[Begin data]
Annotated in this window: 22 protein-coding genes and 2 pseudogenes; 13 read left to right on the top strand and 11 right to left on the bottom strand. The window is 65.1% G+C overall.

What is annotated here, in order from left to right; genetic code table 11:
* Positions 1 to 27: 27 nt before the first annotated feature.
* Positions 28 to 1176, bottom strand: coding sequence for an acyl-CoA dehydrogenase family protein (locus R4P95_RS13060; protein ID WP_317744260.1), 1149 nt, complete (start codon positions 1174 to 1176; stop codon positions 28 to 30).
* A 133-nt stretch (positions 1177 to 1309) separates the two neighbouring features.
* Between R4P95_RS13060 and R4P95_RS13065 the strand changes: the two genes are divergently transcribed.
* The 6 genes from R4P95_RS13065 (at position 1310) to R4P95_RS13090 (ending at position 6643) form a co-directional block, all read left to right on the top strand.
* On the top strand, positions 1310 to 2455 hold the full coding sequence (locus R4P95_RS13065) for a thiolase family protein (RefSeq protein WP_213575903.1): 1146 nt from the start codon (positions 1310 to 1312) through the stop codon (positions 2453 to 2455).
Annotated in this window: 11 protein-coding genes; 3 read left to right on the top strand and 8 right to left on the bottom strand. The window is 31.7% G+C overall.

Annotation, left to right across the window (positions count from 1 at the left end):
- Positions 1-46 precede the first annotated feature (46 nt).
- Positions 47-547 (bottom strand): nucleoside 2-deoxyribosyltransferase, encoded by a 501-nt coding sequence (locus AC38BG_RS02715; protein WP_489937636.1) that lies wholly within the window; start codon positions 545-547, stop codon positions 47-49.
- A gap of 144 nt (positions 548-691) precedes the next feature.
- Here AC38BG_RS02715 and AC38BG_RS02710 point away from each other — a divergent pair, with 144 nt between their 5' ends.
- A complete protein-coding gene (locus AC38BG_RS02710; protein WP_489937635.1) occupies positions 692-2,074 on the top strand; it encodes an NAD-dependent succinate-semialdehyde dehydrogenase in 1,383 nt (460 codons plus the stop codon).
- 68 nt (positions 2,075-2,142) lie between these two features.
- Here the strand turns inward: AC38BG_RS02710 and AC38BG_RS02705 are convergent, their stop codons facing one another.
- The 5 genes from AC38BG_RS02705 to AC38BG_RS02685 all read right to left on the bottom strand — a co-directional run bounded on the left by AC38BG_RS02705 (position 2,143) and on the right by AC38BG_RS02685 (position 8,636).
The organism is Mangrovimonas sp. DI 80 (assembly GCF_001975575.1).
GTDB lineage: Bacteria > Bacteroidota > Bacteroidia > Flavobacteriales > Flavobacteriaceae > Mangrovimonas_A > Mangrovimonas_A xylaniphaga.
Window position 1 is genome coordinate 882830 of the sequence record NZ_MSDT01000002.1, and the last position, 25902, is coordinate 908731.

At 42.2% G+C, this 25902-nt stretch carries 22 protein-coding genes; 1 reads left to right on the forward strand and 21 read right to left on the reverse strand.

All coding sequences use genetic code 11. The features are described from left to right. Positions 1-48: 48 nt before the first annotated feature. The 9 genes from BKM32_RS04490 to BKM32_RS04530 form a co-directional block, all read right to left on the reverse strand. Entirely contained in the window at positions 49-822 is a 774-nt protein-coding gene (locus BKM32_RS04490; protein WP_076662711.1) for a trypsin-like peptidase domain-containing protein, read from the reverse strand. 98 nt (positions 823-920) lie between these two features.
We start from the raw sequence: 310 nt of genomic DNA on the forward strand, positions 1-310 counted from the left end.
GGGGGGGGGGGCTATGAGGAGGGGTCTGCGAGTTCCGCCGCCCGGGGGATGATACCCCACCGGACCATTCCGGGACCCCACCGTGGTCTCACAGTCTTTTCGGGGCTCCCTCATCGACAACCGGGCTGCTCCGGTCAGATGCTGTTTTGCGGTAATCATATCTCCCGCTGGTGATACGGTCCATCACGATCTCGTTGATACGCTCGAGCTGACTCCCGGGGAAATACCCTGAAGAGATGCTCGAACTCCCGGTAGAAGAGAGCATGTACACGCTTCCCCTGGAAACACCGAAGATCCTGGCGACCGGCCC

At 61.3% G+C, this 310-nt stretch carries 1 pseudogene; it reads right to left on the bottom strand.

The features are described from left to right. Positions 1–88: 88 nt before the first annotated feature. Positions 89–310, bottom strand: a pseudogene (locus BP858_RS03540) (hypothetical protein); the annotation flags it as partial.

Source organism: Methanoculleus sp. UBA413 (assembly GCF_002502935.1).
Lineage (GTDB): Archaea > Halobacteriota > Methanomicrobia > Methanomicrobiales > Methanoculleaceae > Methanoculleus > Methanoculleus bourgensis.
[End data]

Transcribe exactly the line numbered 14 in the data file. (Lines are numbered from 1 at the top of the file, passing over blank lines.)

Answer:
- Here AC38BG_RS02715 and AC38BG_RS02710 point away from each other — a divergent pair, with 144 nt between their 5' ends.